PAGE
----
“Water is life,” said Selwyn Whiteskunk, Ute Mountain Ute elder, tribal councilor, and longtime water expert. He spoke at the Sept. 21 workshop, “Water Connections: Adaptation from our forests to our deserts,” hosted by the Southwestern Water Conservation District and the Four Corners Water Center at Fort Lewis College.
“Water is for fighting” seems to encapsulate the Anglo-American approach to this precious resource. The institutional response to mitigate such conflict is the system of prior appropriation: “First in use, first in right.” Native Americans, of course, were first in use on this land, but early treaties that codified those rights were ignored for a century.
To settle water rights for the Ute Mountain and Southern Ute tribes here, Congress funded the Animas La-Plata Project that created Lake Nighthorse. A-LP has a complex history nearly as long as that of the “fighting” adage. It finally allocated most of the stored water for use by the two Ute tribes, but not funding for delivering water to either. This created a daunting access challenge for the Ute Mountain Utes, the center of whose reservation lies beyond Mesa Verde. A-LP water also has been purchased by the city of Durango, the La Plata Archuleta Water District, the La Plata West Water Authority and the Lake Durango Water Authority.
For Durango, accessing Lake Nighthorse water would be a critical hedge against drought. Consequently, the city included developing its “available water supply resources” in the 2018 update of La Plata County’s Local Hazard Mitigation Plan. (Having such a plan in place is a prerequisite for disaster assistance from the Federal Emergency Management Agency.)
The infrastructure to access that water is a highlight of the city’s new Water System Master Plan, which will be reviewed by the Durango City Council in the next few weeks. The plan calls for delivery of Lake Nighthorse water to the College Mesa Water Treatment Plant, among other system improvements. An engineering study in 2022 to refine cost estimates for delivery of Lake Nighthorse water to College Mesa is the logical next step.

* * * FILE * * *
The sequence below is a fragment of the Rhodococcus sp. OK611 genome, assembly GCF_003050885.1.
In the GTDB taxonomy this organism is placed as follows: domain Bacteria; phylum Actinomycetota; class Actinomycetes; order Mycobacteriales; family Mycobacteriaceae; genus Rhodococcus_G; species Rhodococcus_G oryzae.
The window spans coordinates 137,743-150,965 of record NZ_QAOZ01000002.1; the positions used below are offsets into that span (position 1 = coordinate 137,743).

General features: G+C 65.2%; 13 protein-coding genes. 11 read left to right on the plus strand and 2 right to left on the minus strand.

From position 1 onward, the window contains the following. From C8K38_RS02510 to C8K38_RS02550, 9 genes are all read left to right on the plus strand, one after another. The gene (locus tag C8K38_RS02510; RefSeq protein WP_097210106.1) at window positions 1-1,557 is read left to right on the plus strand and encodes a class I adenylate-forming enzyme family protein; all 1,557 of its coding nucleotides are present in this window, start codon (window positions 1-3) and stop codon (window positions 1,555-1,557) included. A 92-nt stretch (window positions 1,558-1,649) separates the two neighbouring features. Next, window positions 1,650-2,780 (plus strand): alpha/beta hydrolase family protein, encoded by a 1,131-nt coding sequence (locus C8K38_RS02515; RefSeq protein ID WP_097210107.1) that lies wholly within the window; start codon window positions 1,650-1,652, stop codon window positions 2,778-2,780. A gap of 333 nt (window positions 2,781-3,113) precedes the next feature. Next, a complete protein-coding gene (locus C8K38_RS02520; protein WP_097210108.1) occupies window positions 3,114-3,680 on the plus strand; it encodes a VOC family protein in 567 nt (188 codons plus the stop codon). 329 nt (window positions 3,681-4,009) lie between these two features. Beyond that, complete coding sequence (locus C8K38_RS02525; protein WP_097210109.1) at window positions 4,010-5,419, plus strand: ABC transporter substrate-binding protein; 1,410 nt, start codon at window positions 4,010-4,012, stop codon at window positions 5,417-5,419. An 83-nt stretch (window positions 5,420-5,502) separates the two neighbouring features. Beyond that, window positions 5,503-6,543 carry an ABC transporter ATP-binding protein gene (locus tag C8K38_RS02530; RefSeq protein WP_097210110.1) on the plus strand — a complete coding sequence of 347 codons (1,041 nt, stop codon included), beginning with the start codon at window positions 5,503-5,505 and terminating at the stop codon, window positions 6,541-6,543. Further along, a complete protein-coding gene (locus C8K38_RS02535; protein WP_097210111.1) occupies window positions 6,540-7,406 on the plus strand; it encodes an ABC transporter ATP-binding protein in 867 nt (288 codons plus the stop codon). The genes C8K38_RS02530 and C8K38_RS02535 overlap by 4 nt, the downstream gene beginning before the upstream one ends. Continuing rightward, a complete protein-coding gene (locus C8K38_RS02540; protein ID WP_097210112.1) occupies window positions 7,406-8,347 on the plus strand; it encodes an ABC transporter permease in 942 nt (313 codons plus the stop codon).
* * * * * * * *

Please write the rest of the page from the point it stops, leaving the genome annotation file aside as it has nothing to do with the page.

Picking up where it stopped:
To economize on these expensive infrastructure investments, the city and LAPLAWD are discussing possible joint funding. In addition, LPWWA, partnering with LDWA, began delivering residential water via Lake Durango to the Dry Side of the county in 2020.
Such collaboration must also occur in the larger context of the Colorado River Basin. The current regime for allocating diminishing river flow expires in 2026. Unfortunately, the underlying Colorado River Compact of 1922 allocates a volume greater than the 20th century average; projected flows under climate change are even less. Falling water levels in Lake Mead in the current drought prompted declaration in August of the first ever curtailment of downstream water rights, beginning in 2022. Few doubt that the future holds further restrictions that will affect everyone.
A collaborative interstate agreement to reallocate the Colorado River’s diminishing bounty beyond 2026 surely will include increased conservation. Contributions must come from the basin’s 40 million people (including those outside the basin who receive water by trans-mountain diversions) and its 3.5 million acres of cropland. As discussed at the FLC meeting, improved forest management may contribute by protecting the water that Mother Nature delivers to the “water towers” in the mountains every year.
Climate change and extended drought are the backdrop for all these actions in the 21st century West. The theme of the FLC water meeting was adaptation. Whiteskunk stressed that adapting is what his people have always done. He also emphasized the understanding that in our region today, the path to successful adaptation is collaboration, so that we all have sufficient access to the water that sustains life.